By Clare Bratten
NASHVILLE, TN — Superintendent of Metro Nashville Public Schools Dr. Shawn Joseph led a presentation to a packed audience of educators, media and parents why some 21 Nashville area schools had been added to the state list of “priority” schools – meaning schools that have fallen below minimum standards on testing results and were a priority for improvement and additional state funding. Most of the low performing schools designated as “priority” were linked to problems of students missing too much school–often because of poverty related issues–no adequate health care, no dental care, not enough clothing or food to eat.
Dr. Sharon Gentry, Board Chair, said that many parents of children in her district do not have jobs.
“Until they get a job–a job–we’re going to have challenges. This situation did not get created overnight. We didn’t create it, but it is ours now to own.”
Dr. Joseph asked Dr. Lisa Coons, Executive Director of Schools of Innovation, to explain that “priority schools” were those in the bottom 5% and some of the poor performing schools elsewhere in the state had closed which had the effect of landing some Nashville schools in the bottom 5% of the list. Board Chair Sharon Gentry also said that the Board of Education “was not taking off the table” this tactic–closing down under-enrolled schools while it considers how best to use the $3.6 million dollars in Federal grants and additional state funds towards improving the performance of schools (with adequate enrollments) that are ‘priority’ schools.
Dr. Joseph emphasized that the district’s strategy was successful in moving four of the previous nine schools off the state’s 2015 list. He characterized his approach to improving schools as “research based” in response to a question from a parent from Tusculum Elementary district as to why Reading Readiness Program and other supports had been stopped.
“I’m a research guy. Some of those programs were not shown to be successful. When it’s not working, we won’t do it. It’s not the program that makes the difference, it’s the people. We need to invest in training, leadership,” Dr. Joseph said. Joseph also said the level of funding coming from the federal grant and state funds were less than the levels he had requested. He said “We’ll still make progress, but it will be slower.”
The strategy that seemed to be most effective was to hire the best teachers, coach teachers, and ensure the curriculum was strong.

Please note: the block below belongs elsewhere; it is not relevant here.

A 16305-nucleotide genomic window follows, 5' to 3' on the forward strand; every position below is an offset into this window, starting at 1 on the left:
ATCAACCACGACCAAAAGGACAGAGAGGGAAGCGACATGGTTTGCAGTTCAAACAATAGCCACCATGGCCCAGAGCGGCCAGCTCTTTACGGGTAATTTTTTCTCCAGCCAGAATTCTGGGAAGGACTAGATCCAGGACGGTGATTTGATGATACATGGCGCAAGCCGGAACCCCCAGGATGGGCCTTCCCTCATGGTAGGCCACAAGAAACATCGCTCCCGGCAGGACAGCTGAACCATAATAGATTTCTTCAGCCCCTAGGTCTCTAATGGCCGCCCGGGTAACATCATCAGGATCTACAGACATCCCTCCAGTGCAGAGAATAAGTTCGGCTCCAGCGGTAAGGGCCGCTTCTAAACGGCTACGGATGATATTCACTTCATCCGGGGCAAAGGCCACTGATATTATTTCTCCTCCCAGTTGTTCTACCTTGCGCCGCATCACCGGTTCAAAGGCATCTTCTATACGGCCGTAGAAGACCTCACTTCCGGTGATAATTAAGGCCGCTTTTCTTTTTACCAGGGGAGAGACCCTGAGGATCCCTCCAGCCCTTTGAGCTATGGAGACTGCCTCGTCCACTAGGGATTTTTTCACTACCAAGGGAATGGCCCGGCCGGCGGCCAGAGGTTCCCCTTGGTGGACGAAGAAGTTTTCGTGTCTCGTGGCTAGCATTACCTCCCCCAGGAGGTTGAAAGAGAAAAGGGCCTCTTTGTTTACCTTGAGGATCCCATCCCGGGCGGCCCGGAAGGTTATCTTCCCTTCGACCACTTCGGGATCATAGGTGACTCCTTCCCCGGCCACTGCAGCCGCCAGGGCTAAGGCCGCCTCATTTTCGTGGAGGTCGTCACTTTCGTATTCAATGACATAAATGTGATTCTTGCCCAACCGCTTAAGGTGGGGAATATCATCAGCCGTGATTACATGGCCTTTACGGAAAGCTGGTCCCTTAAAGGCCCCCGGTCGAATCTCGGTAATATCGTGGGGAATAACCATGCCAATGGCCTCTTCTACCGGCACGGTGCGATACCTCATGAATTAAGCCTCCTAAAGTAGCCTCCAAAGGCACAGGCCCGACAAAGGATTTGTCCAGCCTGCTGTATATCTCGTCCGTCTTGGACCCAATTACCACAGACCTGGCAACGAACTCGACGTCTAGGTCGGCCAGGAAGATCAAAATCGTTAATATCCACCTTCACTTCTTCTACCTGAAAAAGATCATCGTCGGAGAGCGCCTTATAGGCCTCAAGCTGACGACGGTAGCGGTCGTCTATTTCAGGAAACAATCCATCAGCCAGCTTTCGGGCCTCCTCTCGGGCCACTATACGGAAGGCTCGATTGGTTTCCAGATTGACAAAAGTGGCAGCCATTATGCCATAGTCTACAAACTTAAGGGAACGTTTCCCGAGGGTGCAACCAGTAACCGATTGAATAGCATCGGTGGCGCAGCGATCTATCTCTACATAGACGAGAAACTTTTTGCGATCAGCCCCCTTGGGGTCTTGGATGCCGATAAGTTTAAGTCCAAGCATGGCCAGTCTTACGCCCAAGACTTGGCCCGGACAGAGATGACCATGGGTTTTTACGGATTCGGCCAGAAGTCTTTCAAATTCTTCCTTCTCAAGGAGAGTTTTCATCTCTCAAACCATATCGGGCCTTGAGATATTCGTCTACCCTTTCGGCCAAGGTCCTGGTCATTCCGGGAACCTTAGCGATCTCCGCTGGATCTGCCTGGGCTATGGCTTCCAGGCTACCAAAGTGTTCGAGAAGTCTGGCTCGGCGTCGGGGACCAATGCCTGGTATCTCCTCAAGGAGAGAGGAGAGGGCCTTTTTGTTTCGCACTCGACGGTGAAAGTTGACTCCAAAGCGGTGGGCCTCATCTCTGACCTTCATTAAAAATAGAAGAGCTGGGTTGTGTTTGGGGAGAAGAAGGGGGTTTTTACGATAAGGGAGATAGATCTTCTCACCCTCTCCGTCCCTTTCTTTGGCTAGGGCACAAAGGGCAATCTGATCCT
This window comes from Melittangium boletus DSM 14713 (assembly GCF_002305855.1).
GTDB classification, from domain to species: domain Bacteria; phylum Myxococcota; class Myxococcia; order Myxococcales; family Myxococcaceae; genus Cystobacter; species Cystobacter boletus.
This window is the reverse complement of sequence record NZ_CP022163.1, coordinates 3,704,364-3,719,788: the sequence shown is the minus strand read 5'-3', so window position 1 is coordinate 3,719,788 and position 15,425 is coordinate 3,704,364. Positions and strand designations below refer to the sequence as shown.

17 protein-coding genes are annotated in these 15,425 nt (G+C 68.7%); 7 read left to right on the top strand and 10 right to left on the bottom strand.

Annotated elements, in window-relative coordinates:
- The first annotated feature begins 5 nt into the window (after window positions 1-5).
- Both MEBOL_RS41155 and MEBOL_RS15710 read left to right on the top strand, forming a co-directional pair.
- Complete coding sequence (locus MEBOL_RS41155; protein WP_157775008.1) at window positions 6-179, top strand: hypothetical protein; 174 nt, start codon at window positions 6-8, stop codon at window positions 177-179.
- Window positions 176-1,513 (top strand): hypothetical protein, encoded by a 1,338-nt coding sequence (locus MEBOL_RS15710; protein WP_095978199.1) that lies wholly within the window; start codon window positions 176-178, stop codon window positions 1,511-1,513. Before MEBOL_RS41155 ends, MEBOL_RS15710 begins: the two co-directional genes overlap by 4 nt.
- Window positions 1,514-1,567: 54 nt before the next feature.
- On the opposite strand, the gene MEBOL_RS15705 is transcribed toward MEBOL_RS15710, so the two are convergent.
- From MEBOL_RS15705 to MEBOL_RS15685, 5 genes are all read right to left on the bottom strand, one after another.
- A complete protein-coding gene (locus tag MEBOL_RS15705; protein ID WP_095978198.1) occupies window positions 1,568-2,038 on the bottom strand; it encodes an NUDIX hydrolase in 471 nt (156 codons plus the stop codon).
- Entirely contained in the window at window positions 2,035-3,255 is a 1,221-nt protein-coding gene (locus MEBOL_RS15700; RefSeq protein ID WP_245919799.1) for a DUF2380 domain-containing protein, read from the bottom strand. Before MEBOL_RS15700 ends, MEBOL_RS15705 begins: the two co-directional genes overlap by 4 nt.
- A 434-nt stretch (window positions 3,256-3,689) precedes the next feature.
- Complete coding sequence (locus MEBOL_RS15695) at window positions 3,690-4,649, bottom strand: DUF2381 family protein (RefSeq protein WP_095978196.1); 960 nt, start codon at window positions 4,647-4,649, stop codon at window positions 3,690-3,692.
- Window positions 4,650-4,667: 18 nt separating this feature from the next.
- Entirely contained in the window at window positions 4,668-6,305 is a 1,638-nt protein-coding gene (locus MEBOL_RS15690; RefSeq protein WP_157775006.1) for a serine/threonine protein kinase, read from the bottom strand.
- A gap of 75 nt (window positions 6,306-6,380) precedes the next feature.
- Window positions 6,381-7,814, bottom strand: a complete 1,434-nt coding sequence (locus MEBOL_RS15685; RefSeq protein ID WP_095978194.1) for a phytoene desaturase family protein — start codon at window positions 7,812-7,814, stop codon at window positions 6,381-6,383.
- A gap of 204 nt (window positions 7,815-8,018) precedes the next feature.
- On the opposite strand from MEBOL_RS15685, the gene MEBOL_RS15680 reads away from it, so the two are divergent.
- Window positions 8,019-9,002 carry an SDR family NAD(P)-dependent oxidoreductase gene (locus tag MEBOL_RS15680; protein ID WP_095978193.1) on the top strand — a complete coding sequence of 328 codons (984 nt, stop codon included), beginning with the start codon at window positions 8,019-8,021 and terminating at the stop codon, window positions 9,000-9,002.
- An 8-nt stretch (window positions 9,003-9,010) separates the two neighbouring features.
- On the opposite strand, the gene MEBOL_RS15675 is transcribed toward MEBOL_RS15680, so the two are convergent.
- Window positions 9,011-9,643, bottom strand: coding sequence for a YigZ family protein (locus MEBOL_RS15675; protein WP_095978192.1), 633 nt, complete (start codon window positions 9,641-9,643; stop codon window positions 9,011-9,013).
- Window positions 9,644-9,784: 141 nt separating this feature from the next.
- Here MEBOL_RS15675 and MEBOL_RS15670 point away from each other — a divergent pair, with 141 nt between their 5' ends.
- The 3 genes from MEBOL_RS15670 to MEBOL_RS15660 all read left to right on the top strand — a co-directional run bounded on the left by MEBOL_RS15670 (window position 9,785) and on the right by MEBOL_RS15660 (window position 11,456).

“In addition….it was clear that strong community partnerships were significant in helping transform the schools that successfully exited the priority list,” said Dr. Lisa Coons.
MNPS schools that exited priority-designation were Inglewood Elementary School, Napier Elementary School, Pearl-Cohn High School and Whitsitt Elementary School. Of the five remaining schools, two schools – Robert Churchwell Elementary and Buena Vista Elementary – saw growth that moved them off the state priority list but not off the federal-designated Comprehensive Support and Improvement list. The three middle schools remaining on the list faced significant challenges around staffing.
“The increase in priority schools indicates the need for us, as a district, to place more differentiated resources into our neediest schools; it further speaks to us as a collective community to better provide community-based supports to schools to ensure we can accelerate them,” Joseph said. “The question we must ask ourselves is how do we make all of our schools a priority so that they are all successful.”
The meeting included one success story from a school that had come off the priority list. Justin Uppinghouse, principal of Whitsitt Elementary, explained how things improved.
“When I first came to the school in 2014 we were in the bottom 1.6% in the state. The problem was that we believed that 98% were better than us. Our students come to school with great challenges. We are working to change the culture and climate of learning for students, families, parents who want to participate in the change. Parents are now proud to be part of the school. We won a Federal magnet school grant to become a priority STEAM school focused on environmental engineering. I see a level of enthusiasm in the school now.”
The sense of urgency from parents and media who wanted to see speedy changes was tempered by an administration that warns against quick fix programs in favor of changes backed by research and data that verify improvement. Dr. Joseph and Board chair Sharon Gentry both emphasized the need of the community to make education a priority – by funding it adequately to hire the best teachers at adequate salaries, engaging parents and getting partnerships in the community from businesses and non-profits.
Sharon Gentry quoted an African proverb that was more of a warning than the more upbeat “it takes a village to raise a child.” She quoted the proverb “The village that does not support the child will one day see him return to burn it down to feel its warmth.”